Sunday, March 22, 2009

Idea for iPhone App

Times you hear "BUT, MOM. . . ."


Times you hear "WHEN CAN I PLAY MY DS?"




Times you hear "WHATEVER"


Times you hear "PKHOO PKHOO PKHOO" (or however lightsabers sound in YOUR house)


Inches of snow having fallen in latest 24-hour period


Number of bristly white hairs shed per second by the flatulent coonhound



Developers, the operator is standing by.

Saturday, March 21, 2009

I've looked at youth from both sides now

Listen up: I am now 46 and that means you all have to start treating me with more respect.

That means you, little girls in the swimming pool locker room: I do have big pink boobs. You should be so lucky.

Sunday, March 8, 2009

Lying about Clocks

All mothers spend a great deal of their day lying. Oh, cut the crap, you know you do. I lie all the time. I told Kid we got him out of a catalogue. He thinks that he has a personal Tooth Fairy called Marvin who leaves money only if he is given not only a tooth but also some Almond Roca. Toys R Us is open only one Sunday a month and not at all in June. If you don't wash your hands after being in the bathroom, "The Committee" knows and will squeal to Santa. So today I lied about daylight saving's time. I honestly didn't know that it happened last night. Imagine my surprise to discover that we had missed the glorious opportunity of driving for 1.5 hours in sub-sub-sub-zero temperatures on a windy and snowy highway to go skiing.

I'm inconsolate, I tell you.

Nothing to do now but pour a glurg or two of Kahlua in the old coffee and mourn my unfortunate inability to remember simple things like "Spring Forward."

Wednesday, March 4, 2009

What next?


Kid came home from kindergarten today bursting with the news: they had done something gruesome and violent and disgusting in class today.

Oh yeah. Sounds like another day, I thought to myself.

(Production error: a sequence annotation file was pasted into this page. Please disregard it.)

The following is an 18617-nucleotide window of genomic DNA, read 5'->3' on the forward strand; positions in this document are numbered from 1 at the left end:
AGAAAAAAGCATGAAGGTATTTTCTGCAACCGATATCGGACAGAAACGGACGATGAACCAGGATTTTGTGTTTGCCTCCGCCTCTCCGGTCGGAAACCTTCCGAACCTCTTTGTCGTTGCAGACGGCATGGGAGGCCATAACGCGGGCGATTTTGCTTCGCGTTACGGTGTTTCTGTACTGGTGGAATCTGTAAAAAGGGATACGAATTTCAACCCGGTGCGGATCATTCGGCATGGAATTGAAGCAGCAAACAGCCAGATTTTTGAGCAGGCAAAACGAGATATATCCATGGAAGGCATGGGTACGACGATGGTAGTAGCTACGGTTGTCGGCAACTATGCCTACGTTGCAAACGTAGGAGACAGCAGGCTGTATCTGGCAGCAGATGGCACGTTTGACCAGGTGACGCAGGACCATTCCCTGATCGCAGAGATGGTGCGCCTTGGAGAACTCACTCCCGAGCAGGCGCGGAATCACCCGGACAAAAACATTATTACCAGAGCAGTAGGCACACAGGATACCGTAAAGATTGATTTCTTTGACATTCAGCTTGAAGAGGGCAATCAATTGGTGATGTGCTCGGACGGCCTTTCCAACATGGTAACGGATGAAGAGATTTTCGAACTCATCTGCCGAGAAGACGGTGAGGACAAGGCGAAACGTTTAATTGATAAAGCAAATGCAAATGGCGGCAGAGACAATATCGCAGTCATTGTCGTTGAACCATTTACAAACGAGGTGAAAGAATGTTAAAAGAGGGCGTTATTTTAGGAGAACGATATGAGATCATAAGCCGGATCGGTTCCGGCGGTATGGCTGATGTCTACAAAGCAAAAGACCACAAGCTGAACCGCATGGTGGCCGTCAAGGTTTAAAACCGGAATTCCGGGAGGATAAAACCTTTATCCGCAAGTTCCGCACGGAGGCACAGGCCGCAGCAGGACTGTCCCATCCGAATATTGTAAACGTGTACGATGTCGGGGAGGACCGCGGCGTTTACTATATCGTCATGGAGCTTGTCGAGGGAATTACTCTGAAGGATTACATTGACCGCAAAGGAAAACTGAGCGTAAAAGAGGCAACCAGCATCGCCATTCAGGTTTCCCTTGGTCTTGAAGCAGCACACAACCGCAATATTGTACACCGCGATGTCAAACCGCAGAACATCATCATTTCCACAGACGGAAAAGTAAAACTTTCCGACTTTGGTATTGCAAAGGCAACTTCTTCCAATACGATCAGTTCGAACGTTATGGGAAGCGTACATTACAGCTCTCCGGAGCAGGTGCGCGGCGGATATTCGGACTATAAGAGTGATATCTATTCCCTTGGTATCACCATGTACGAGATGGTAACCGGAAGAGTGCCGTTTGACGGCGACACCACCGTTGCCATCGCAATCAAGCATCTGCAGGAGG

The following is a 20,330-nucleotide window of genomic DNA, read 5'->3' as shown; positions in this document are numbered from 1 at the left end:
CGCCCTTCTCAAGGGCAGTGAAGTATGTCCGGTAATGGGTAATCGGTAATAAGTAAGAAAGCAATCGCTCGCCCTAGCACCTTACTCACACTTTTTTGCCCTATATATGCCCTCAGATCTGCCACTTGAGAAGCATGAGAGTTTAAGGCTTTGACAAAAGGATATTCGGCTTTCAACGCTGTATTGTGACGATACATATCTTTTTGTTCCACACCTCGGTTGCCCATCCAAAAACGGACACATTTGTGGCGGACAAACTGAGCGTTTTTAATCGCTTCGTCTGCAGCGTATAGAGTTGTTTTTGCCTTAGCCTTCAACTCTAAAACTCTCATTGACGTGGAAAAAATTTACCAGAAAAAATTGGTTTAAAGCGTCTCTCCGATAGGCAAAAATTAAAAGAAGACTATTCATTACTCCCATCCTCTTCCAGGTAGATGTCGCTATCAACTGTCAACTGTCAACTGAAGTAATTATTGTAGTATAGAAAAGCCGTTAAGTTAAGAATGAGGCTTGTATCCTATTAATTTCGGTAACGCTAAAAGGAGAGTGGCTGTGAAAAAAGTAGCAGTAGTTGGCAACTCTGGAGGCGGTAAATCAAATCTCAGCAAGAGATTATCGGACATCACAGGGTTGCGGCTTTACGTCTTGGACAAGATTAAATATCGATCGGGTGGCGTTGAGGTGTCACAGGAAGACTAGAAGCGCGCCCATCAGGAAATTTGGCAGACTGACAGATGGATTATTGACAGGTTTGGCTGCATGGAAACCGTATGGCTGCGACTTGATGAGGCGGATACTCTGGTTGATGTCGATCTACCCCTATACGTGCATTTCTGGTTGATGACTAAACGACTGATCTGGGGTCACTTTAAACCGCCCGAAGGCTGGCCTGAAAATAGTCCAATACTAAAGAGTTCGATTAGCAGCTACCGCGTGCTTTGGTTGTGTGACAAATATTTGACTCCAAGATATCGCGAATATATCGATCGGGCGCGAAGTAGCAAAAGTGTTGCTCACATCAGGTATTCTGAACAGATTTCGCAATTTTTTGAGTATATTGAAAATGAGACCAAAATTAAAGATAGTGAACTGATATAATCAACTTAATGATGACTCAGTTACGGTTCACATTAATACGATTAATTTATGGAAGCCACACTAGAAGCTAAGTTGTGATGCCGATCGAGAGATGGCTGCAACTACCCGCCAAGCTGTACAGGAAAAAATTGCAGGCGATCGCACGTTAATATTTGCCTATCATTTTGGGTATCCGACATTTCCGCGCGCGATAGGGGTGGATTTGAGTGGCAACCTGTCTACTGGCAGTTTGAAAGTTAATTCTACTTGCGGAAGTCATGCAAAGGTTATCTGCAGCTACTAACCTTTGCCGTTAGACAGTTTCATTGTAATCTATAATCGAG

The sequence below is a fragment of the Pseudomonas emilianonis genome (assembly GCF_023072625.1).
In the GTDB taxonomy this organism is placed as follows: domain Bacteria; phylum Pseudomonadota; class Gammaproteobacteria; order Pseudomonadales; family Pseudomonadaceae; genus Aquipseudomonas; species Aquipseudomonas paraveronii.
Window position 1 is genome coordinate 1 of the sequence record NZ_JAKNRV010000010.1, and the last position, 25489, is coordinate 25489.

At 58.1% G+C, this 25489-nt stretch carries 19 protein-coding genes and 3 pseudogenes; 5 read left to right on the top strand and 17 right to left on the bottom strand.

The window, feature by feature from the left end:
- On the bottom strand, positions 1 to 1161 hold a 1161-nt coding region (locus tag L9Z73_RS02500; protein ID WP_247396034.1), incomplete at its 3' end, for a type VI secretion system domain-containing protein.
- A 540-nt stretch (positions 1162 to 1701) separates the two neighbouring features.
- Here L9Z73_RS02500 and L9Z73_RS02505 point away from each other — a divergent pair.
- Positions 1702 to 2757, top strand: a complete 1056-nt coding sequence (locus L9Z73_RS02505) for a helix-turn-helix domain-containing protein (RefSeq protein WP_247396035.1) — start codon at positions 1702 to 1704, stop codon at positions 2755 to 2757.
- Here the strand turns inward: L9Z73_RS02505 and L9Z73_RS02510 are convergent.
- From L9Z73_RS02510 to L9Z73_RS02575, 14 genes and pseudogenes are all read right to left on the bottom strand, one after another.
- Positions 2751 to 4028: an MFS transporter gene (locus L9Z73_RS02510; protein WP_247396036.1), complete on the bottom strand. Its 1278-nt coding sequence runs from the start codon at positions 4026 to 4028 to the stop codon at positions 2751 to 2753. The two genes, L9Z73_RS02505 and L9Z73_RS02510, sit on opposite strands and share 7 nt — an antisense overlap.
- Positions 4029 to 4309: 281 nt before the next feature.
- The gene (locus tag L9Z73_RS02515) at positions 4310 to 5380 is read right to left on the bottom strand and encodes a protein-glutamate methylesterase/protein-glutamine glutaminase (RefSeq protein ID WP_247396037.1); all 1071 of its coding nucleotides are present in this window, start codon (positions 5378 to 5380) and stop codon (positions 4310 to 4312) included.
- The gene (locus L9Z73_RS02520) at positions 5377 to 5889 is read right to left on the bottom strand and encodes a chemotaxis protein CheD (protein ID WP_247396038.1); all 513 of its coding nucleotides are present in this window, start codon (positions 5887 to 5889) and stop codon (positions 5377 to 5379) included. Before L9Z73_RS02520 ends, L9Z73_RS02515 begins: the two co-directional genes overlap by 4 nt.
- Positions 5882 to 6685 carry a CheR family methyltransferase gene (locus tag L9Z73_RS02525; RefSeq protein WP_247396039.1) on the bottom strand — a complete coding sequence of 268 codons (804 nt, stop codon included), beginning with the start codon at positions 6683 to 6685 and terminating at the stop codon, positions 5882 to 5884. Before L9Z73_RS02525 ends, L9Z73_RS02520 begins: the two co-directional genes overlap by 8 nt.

Ah, but I was wrong. Very, very wrong.

(Cue insane laughter.)

This was the day in which 25 five-year-old hygiene-challenged midgets were to don workgloves and break apart owl pellets to see what the lovely birds had horked up.

Bones, it turns out, was what the vomit nuggets contained. Eyeballs, apparently. Skulls. Chipped. Done violence to with sharp beaks and talons.

And then the children were asked to glue the bones onto a piece of paper. Some kind of diarama of death, I imagine, although this remains to be seen. Perhaps it will turn out to be part of a nineteenth-century corset project. Viking rowboats. Snakes and ladders. The double helix.

And then they were released into the domestic realm, with no warning, into the arms of their innocent mothers, some of whom, as you know, are balancing on the very keenest blade of sanity.

And some of those mothers might have imagined that tonight's dinner would be unlikely to feature the following gems:

There's no way I'm eating this. It looks like an owl pellet.

Mommy, did you choke this up from your gizzard?

Are you sure?

Is that a frog skull?

How can I tell that that is a piece of onion and not a frog skull?

There's no way I'm eating that. It looks like a mouse pelt puked up by an owl's gizzard.

That doesn't look like bread to me. It totally looks like something you would see if you broke apart an owl pellet and there were bones and skulls and feathers and fur.

When owls puke up a pellet they have this look on their face like they're having a really big poo and it's not going too well.

I can't remember if I washed my hands since I was scrapping through the owl pellet, which got puked out by an owl and is full of bones and skulls and feathers and fur.